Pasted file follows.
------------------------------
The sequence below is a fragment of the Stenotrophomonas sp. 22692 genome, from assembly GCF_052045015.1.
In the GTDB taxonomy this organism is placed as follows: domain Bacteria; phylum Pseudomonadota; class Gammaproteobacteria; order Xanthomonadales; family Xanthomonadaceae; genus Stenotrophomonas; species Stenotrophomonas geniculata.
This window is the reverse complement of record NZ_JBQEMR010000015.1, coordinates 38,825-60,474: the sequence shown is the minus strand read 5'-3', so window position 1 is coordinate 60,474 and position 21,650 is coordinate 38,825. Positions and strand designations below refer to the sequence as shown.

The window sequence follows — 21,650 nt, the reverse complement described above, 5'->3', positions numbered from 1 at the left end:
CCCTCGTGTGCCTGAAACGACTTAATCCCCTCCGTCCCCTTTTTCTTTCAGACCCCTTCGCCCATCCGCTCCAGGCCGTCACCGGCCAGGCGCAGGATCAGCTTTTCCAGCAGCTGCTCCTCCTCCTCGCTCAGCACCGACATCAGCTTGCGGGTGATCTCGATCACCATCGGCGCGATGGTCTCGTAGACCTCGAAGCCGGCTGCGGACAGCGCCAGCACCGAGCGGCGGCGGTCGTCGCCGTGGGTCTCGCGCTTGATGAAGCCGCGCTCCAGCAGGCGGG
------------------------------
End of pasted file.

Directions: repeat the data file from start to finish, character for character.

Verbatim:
The sequence below is a fragment of the Stenotrophomonas sp. 22692 genome, from assembly GCF_052045015.1.
In the GTDB taxonomy this organism is placed as follows: domain Bacteria; phylum Pseudomonadota; class Gammaproteobacteria; order Xanthomonadales; family Xanthomonadaceae; genus Stenotrophomonas; species Stenotrophomonas geniculata.
This window is the reverse complement of record NZ_JBQEMR010000015.1, coordinates 38,825-60,474: the sequence shown is the minus strand read 5'-3', so window position 1 is coordinate 60,474 and position 21,650 is coordinate 38,825. Positions and strand designations below refer to the sequence as shown.

The window sequence follows — 21,650 nt, the reverse complement described above, 5'->3', positions numbered from 1 at the left end:
CCCTCGTGTGCCTGAAACGACTTAATCCCCTCCGTCCCCTTTTTCTTTCAGACCCCTTCGCCCATCCGCTCCAGGCCGTCACCGGCCAGGCGCAGGATCAGCTTTTCCAGCAGCTGCTCCTCCTCCTCGCTCAGCACCGACATCAGCTTGCGGGTGATCTCGATCACCATCGGCGCGATGGTCTCGTAGACCTCGAAGCCGGCTGCGGACAGCGCCAGCACCGAGCGGCGGCGGTCGTCGCCGTGGGTCTCGCGCTTGATGAAGCCGCGCTCCAGCAGGCGGG